Faults is a wonderfully acted and expertly shot film that seamlessly oscillates between black comedy and psychological thriller. As you get wrapped up in the drama of a faulty cult expert and the woman he is trying to deprogram, questions of the true meaning of freedom, free-will, self, and control are quietly implied. The uncomfortable, unsettling tone is the true focus of this indie character piece, rather than the unoriginal plot.
Author, former talk show host, and one of the foremost experts on mind control and cults, Ansel Roth (Leland Orser) is one small step from rock bottom. Barely subsisting off of sparsely attended seminars held in mediocre motels and pimping out his second book, Ansel seems a shell of a man who no longer cares or has real interest in his subject of study. Since his only concern is figuring out where his next meal is coming from and how to pay off his manager who leant the financing for his most recent book, Ansel reluctantly agrees to deprogram a woman, Claire (Mary Elizabeth Winstead), who has become ensnared by a group calling themselves “Faults.” This involves kidnapping her and spending five days locked in a motel room attempting to help Claire rediscover herself.
The drab, muted colors of every costume and background, and the hint of early 1980s mundanity, contribute to the uneasy tone of this unusual situation. Who knew crappy motel room décor (complete with wood paneling) and dirty bathrooms could be so beautiful? The composition in each scene is well thought out, but not in an obsessively meticulous, quirky way like Wes Anderson’s work. A characteristic of good first-time feature directors is the basic lessons learned in film school are fresh in their minds. Each scene has layers, with each character, prop, and shadow placed with purpose.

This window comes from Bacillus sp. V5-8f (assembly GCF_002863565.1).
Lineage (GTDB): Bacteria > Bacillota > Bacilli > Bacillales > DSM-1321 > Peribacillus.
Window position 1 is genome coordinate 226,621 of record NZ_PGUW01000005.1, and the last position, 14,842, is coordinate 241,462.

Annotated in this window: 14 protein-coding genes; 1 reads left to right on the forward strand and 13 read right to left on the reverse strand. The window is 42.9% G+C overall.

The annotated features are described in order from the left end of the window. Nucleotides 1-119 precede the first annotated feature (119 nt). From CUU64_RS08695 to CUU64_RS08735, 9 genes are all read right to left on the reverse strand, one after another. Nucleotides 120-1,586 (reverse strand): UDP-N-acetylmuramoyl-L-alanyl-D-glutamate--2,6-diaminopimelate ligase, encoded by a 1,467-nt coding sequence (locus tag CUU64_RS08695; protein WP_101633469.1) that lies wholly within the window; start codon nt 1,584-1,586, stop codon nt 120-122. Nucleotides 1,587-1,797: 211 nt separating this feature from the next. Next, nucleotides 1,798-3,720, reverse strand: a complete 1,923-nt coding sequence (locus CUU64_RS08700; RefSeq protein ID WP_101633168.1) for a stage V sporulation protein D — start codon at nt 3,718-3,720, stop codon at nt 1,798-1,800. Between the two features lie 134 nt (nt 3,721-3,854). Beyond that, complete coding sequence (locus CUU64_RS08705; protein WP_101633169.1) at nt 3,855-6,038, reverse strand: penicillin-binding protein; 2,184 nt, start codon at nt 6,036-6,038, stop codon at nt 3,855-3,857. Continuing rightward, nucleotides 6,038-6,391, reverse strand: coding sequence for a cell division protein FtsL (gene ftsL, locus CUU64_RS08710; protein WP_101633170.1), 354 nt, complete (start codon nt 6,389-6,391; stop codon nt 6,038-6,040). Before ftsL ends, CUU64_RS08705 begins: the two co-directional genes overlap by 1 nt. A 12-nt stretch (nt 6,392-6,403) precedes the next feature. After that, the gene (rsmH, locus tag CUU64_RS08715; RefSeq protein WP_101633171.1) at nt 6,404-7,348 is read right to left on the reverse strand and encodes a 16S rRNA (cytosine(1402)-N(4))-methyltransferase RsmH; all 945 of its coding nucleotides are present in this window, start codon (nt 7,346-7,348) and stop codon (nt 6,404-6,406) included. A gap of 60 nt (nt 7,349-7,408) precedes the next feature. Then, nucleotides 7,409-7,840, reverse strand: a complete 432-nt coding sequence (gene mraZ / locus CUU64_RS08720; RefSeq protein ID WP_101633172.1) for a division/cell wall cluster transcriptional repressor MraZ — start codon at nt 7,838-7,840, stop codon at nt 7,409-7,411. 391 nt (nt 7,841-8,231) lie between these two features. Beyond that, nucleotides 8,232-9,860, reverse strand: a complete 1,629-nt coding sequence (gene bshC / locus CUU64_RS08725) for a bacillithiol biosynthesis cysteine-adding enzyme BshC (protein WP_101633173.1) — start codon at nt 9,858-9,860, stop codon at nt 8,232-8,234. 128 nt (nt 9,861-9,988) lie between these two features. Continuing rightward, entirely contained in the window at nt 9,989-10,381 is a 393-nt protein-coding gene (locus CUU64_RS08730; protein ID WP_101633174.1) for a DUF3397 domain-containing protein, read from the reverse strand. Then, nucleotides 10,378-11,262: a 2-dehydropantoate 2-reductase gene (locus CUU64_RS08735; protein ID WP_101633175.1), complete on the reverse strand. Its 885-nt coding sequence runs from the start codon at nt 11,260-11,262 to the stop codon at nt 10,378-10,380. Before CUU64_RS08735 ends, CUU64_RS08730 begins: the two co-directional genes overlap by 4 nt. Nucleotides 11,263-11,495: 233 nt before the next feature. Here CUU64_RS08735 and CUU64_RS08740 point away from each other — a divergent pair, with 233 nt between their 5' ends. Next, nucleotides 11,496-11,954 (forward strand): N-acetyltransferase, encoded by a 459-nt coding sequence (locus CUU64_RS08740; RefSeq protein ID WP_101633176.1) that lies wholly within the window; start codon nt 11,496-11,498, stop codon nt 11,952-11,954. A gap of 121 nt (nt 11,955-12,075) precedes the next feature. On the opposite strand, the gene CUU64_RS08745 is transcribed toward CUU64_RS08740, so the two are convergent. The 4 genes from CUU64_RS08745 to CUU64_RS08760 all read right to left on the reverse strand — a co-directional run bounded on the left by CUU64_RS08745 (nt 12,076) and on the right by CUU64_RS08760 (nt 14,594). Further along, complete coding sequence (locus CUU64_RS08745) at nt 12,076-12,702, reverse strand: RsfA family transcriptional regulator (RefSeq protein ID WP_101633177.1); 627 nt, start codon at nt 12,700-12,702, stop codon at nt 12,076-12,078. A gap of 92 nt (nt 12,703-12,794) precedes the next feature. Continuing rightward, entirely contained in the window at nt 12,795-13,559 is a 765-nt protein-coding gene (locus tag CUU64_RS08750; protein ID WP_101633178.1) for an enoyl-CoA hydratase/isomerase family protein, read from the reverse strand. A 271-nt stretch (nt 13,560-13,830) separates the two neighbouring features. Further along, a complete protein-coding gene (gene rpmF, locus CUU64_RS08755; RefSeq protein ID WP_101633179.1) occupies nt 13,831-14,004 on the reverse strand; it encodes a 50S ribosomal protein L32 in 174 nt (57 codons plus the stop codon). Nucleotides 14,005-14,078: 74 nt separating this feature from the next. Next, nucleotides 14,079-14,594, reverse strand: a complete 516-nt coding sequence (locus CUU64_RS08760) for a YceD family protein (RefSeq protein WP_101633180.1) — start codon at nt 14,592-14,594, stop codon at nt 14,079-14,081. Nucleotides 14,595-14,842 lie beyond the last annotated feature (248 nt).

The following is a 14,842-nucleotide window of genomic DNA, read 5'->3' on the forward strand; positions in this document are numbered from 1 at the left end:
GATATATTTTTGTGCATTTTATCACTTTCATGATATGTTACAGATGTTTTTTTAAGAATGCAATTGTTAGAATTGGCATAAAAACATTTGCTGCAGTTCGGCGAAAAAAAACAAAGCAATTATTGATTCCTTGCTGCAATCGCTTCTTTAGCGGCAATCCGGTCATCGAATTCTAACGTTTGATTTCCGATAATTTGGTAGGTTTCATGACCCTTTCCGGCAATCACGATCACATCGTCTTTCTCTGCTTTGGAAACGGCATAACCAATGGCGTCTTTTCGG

An uncomfortable, unspoken tension exists between each of the characters. They are all antagonists without Ansel realizing it, with each person, decision, and situation orchestrated to demonstrate his complete lack of control over his work and his life. Everything he tries to do falls apart, and while these situations are unique, everyone can relate to having a bad month or bad year where noting goes your way. It’s like if Michael Douglas in Falling Down (1993) just kept everything bottled up inside.
Veteran character actor Orser demonstrates his range and cements his ability to lead a film. He gives a potentially one-dimesonal character (down-on-his-luck-guy) depth and subtlety. Ansel changes and evolves throughout the story with each new challenge and as the pieces of his past are revealed. The movie never really asks us to hate or feel sorry for him. Is he an asshole; is he really an expert; does he actually care about what happens to this family? None of these questions matter because you are too busy watching the drama unfold, and, along with Ansel, start to wonder what the hell is really happening. This is one of the qualities for a good independent film, they provide a refreshing break from blatant character tropes dictating an audience’s reactions, rather than letting you come to your own conclusions.